The alignment of birefringent crystals for use as wave plates and nonlinear frequency converters in high-power, low-repetition-rate laser systems, such as those used for laser fusion, is greatly facilitated through the use of convergent light (conoscopy). In such laser systems, a long shot cycle is necessary to allow laser amplifiers time to thermally equilibrate in order to produce beams of adequate wavefront quality. It is therefore essential that crystal parameters such as phase-matching angle and location of principle axes be determined off-line, and a method developed to easily transfer the alignment to the fusion laser system. Conoscopic methods<sup>1-3</sup> have been used for the off-line alignment of two such devices in the 60-beam OMEGA<sup>4</sup> laser system because of the simplicity and accuracy of such techniques. Both devices, of which 60 each are required, currently incorporate 30-cm-diam × 1-cm-thick KDP plates with the crystalline optic axis at 59° to the surface normal.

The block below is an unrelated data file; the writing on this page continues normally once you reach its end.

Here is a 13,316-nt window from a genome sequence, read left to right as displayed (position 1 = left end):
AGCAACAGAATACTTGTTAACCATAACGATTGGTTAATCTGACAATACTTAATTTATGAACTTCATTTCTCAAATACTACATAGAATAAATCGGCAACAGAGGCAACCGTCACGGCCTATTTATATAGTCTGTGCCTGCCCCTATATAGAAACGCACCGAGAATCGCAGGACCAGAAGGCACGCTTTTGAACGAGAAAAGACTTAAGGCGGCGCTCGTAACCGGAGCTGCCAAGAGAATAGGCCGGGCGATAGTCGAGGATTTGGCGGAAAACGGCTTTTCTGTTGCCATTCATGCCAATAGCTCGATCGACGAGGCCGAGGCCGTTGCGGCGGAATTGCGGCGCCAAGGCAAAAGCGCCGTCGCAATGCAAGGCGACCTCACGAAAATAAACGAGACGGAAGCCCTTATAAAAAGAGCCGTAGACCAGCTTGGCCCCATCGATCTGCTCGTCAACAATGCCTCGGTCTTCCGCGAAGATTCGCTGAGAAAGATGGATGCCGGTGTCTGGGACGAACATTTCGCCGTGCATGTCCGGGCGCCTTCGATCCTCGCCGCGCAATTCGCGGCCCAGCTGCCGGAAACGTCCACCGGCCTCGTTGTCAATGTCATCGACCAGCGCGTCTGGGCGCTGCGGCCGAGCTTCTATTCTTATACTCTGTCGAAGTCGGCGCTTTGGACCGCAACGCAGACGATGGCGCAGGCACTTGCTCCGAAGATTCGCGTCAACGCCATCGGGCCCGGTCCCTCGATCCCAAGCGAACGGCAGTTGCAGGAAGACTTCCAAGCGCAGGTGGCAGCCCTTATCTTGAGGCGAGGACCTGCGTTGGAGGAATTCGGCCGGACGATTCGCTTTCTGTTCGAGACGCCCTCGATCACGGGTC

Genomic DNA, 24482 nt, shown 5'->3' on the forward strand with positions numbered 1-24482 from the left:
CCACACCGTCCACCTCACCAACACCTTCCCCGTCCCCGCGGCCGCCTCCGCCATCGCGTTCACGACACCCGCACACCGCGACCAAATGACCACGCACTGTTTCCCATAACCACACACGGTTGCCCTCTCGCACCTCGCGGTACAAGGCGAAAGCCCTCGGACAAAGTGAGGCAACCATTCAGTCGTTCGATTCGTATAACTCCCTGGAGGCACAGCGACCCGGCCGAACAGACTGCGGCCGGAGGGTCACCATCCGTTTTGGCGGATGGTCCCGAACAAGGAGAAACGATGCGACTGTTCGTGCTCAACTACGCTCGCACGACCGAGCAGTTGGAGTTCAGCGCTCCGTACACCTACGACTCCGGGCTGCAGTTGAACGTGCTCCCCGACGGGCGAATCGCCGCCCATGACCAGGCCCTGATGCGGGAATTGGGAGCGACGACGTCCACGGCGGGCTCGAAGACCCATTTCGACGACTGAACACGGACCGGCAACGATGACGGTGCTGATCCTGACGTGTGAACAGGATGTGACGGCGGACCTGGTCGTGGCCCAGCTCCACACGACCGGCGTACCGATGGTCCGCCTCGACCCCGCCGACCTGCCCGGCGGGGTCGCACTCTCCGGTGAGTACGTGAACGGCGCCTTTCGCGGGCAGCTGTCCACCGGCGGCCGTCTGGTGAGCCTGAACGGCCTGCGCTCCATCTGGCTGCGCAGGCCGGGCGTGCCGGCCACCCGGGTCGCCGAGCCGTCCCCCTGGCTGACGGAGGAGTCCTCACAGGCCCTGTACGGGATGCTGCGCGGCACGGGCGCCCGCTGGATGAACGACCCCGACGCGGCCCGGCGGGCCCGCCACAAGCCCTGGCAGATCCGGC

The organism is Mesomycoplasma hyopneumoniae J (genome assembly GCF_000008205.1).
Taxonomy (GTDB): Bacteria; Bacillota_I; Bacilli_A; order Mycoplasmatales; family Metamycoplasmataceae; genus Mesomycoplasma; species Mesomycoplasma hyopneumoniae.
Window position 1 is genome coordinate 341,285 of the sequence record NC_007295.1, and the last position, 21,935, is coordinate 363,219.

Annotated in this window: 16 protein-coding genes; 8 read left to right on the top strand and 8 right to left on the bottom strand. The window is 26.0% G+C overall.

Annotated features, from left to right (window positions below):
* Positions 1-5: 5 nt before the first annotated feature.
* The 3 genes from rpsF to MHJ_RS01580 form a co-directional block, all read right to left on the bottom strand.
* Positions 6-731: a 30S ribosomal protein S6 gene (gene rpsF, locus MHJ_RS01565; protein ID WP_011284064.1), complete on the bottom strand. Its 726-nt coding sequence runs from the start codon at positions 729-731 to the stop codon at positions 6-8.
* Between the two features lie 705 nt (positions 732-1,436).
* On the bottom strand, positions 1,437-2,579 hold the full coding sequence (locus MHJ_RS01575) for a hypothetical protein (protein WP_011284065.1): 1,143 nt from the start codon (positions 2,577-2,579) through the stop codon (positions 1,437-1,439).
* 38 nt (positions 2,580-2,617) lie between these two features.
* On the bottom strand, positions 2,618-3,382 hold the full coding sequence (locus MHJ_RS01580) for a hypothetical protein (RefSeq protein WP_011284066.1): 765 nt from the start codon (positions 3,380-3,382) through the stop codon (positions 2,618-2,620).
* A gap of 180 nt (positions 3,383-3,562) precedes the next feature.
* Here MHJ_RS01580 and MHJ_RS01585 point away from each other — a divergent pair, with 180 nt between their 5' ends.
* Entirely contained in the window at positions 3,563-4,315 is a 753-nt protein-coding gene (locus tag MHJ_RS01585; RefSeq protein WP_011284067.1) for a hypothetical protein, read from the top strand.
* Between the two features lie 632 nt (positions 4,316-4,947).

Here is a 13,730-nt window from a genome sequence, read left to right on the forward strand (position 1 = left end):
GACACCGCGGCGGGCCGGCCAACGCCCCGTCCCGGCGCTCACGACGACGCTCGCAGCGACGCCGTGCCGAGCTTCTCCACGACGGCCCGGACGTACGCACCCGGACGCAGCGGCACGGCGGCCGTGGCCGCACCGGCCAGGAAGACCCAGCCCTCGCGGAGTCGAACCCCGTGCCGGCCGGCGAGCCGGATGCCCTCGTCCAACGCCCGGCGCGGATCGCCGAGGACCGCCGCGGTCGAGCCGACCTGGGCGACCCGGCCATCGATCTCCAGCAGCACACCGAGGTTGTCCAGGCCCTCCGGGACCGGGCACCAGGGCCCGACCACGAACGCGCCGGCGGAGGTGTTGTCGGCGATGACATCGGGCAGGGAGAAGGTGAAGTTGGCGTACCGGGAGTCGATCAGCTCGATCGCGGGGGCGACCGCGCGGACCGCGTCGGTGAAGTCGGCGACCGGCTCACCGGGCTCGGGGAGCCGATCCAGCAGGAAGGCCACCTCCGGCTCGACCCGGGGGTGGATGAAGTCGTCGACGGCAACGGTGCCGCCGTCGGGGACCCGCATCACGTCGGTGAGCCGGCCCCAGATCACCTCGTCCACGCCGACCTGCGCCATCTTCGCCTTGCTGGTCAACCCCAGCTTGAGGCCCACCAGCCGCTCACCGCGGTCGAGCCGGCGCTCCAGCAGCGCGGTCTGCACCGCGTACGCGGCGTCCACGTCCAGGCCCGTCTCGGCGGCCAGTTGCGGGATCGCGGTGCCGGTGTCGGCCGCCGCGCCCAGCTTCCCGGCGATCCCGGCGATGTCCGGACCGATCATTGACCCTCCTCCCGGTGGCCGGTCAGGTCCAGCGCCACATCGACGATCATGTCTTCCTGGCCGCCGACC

© 1997 Optical Society of America
M.J. Guardalben, "Conoscopic Alignment Methods for Birefringent Optical Elements in Fusion Lasers," Appl. Opt. 36, 9107-9109 (1997)